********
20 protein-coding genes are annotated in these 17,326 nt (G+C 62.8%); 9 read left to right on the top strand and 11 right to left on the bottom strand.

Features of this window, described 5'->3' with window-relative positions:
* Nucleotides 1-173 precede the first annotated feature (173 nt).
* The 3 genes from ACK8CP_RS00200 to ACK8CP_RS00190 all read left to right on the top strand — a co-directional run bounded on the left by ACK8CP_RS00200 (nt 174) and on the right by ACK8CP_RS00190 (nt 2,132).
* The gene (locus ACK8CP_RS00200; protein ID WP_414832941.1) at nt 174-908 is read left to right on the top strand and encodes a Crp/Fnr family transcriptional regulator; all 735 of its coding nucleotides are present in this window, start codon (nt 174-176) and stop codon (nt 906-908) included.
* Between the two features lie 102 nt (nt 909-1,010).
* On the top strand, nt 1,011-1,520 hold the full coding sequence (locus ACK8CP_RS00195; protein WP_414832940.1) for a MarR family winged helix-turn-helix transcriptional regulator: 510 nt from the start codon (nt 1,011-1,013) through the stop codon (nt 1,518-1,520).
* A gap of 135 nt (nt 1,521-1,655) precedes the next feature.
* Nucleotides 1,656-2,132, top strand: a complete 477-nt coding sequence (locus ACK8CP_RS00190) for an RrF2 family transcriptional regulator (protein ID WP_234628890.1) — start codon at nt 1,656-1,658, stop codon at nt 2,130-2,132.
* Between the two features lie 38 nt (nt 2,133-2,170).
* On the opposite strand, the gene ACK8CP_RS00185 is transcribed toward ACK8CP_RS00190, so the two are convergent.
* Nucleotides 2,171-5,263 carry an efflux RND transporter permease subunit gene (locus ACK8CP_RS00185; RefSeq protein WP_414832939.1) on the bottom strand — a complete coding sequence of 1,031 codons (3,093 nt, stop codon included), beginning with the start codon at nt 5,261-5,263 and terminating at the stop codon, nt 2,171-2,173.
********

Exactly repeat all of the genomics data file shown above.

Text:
20 protein-coding genes are annotated in these 17,326 nt (G+C 62.8%); 9 read left to right on the top strand and 11 right to left on the bottom strand.

Features of this window, described 5'->3' with window-relative positions:
* Nucleotides 1-173 precede the first annotated feature (173 nt).
* The 3 genes from ACK8CP_RS00200 to ACK8CP_RS00190 all read left to right on the top strand — a co-directional run bounded on the left by ACK8CP_RS00200 (nt 174) and on the right by ACK8CP_RS00190 (nt 2,132).
* The gene (locus ACK8CP_RS00200; protein ID WP_414832941.1) at nt 174-908 is read left to right on the top strand and encodes a Crp/Fnr family transcriptional regulator; all 735 of its coding nucleotides are present in this window, start codon (nt 174-176) and stop codon (nt 906-908) included.
* Between the two features lie 102 nt (nt 909-1,010).
* On the top strand, nt 1,011-1,520 hold the full coding sequence (locus ACK8CP_RS00195; protein WP_414832940.1) for a MarR family winged helix-turn-helix transcriptional regulator: 510 nt from the start codon (nt 1,011-1,013) through the stop codon (nt 1,518-1,520).
* A gap of 135 nt (nt 1,521-1,655) precedes the next feature.
* Nucleotides 1,656-2,132, top strand: a complete 477-nt coding sequence (locus ACK8CP_RS00190) for an RrF2 family transcriptional regulator (protein ID WP_234628890.1) — start codon at nt 1,656-1,658, stop codon at nt 2,130-2,132.
* Between the two features lie 38 nt (nt 2,133-2,170).
* On the opposite strand, the gene ACK8CP_RS00185 is transcribed toward ACK8CP_RS00190, so the two are convergent.
* Nucleotides 2,171-5,263 carry an efflux RND transporter permease subunit gene (locus ACK8CP_RS00185; RefSeq protein WP_414832939.1) on the bottom strand — a complete coding sequence of 1,031 codons (3,093 nt, stop codon included), beginning with the start codon at nt 5,261-5,263 and terminating at the stop codon, nt 2,171-2,173.